This newsletter is about the role of higher ed in society. Each week, we highlight how college is (or is not) working for citizens and communities. It goes out most Friday mornings — If someone forwarded this to you, you can sign up for your own copy here.
Fighting for TJ
We started with a relatively simple question: What’s the fairest way to select 500 eighth graders for a spot at a special high school when 3,000 want to go? Soon, though, we found ourselves in the middle of passionate debates about immigrant dreams, the notion of “spurious precision,” the case for “collective merit,” and, most importantly, race.
The battle in the D.C. suburbs over how Thomas Jefferson High School for Science and Technology should select its students is one of several that have roiled so-called exam high schools in the last year (see fights in Boston and San Francisco, as well).
Working with Jeff Young, the managing editor of EdSurge, we’re creating a podcast series about merit and education that we’re calling Bootstraps.
We wanted to get underneath the debate at TJ, as the school is universally known, because it seemed like a petri dish of so many arguments we hear in other venues. For decades, students got in through a special science and math test designed specifically for TJ. But increasingly that approach is coming under fire. As Jeff reports:
“That’s because the current admissions system leaves out nearly all of the Black and Hispanic students in the area. While about 27 percent of the district is Hispanic and 10 percent is Black, each group makes up just 2 percent of the student body at TJ.“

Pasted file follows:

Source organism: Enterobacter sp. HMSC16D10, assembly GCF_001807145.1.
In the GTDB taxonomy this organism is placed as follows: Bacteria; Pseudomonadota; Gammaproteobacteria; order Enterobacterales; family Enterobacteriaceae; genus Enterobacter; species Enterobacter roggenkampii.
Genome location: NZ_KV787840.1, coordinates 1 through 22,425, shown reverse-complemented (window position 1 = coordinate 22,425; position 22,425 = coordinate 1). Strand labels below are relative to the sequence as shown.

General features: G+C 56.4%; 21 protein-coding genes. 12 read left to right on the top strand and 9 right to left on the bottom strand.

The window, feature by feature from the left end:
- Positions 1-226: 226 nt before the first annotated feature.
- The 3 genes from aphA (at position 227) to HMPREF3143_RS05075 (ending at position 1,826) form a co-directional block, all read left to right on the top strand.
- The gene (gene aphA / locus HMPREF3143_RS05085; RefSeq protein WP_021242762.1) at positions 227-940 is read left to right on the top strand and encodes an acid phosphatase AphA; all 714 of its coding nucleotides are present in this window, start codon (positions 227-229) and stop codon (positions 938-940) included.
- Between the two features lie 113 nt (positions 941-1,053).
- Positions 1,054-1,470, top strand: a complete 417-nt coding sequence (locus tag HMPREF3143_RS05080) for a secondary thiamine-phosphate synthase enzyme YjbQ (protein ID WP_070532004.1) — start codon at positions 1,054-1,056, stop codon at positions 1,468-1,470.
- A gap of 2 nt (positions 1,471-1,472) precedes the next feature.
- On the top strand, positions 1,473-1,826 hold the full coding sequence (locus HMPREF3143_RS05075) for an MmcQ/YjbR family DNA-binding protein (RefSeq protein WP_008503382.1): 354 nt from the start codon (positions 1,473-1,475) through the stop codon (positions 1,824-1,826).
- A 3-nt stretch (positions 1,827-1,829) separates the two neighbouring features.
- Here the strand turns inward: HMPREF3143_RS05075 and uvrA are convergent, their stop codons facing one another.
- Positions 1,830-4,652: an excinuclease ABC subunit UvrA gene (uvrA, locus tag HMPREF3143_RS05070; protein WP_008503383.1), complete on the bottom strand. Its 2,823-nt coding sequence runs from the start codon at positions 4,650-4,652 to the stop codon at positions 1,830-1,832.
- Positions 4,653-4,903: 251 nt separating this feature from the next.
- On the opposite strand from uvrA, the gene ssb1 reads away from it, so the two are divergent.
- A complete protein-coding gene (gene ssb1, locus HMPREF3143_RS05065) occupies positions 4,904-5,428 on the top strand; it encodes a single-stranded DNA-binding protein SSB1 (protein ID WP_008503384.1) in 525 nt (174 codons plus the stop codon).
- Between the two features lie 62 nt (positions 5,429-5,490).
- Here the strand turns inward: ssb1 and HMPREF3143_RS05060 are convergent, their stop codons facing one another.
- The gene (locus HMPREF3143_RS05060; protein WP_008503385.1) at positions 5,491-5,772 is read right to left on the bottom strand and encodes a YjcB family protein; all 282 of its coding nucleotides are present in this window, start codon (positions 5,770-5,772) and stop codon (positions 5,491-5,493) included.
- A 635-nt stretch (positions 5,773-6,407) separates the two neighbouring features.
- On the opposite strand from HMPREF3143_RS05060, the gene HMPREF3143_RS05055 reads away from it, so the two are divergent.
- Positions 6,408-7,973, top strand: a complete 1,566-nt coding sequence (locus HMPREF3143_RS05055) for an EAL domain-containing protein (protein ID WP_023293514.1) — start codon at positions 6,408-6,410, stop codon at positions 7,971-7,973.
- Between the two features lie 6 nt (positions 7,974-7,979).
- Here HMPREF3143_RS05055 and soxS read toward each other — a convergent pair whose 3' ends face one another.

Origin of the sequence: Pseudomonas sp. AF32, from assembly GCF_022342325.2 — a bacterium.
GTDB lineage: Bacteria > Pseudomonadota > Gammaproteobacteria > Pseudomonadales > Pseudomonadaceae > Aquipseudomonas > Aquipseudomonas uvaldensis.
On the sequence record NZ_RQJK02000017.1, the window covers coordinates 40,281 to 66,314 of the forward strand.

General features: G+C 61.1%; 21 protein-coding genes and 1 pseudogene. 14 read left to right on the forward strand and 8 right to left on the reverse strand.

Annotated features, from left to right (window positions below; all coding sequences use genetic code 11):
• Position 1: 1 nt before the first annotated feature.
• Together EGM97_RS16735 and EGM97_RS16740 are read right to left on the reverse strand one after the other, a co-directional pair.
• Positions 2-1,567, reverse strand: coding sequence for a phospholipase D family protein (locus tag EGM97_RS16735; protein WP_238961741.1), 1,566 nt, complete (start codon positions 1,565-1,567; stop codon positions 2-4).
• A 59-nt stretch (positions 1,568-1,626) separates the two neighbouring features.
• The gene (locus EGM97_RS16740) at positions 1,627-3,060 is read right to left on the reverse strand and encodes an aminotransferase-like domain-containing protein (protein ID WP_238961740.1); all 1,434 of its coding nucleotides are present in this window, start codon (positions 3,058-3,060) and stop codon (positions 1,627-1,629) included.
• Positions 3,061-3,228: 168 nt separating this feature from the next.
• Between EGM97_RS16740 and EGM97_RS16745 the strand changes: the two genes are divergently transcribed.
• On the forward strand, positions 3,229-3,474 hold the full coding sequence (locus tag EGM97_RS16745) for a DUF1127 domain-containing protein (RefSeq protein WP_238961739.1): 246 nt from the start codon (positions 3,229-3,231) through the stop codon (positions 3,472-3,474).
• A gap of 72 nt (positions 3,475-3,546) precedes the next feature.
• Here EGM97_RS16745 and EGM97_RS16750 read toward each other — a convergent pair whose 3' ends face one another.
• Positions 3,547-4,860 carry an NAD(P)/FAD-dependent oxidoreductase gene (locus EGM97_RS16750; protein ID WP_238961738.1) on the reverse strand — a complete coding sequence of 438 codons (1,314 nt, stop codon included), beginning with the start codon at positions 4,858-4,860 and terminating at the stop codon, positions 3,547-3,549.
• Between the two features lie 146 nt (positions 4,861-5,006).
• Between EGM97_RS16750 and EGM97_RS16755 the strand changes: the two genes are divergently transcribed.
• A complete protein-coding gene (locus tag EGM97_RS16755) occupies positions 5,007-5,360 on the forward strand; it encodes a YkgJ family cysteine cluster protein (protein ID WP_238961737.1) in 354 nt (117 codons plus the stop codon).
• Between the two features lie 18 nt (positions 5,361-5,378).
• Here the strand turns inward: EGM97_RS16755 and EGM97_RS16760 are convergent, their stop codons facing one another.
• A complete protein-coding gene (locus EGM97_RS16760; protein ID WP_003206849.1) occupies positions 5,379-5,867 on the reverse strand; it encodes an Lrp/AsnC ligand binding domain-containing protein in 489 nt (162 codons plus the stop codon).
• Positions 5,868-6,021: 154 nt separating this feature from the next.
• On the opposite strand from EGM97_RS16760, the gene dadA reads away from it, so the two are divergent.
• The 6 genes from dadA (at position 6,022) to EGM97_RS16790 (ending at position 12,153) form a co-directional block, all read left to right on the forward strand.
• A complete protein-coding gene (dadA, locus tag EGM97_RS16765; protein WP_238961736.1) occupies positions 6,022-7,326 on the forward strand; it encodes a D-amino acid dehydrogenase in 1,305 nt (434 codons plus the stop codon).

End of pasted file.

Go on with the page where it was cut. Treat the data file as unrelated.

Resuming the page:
Last fall the school board proposed replacing the test with a lottery. That led to protests, rallies, and eventually lawsuits. In this show, Jeff takes us inside the dueling narratives about educational equity now at play. I asked him to reflect on what he learned:
What struck you doing the story?
“How parents and alumni on both sides of this debate say they are fighting for the American Dream. One sees the current system as a shining example of how if you work hard (say by studying for the admissions test) you can get access to best education and jobs. The other is focused on equality and wants to make sure students from all classes and races are able to acces the best education and jobs.”
This is one super-selective high school in the DC suburbs. How does this matter to the rest of the country?
“This local story really does embody some of the biggest national debates right now around educational opportunity and systemic racism. These aren’t new, of course, but there seems to be a renewed willingness to have tough debates and try new approaches.”
TJ, for instance, can be seen as a microcosm of the arguments over the future of the SAT in college admissions. Just as TJ is moving away from its admissions test, plenty of colleges that made standardized tests optional during the pandemic will be wrestling with their role going forward.
Take a few minutes to listen to the episode. You’ll hear deep passion on both sides — as well as Jeff’s attempt to bring two parents from opposing camps together to really listen to each other.
+ The first episode in the series: On the origin of the phrase “pulling yourself up by your bootstraps.”
++ Even more great audio that tackles a related issue: Planet Money on how the New York City marathon created a fair system to distribute spots — by not creating a single system.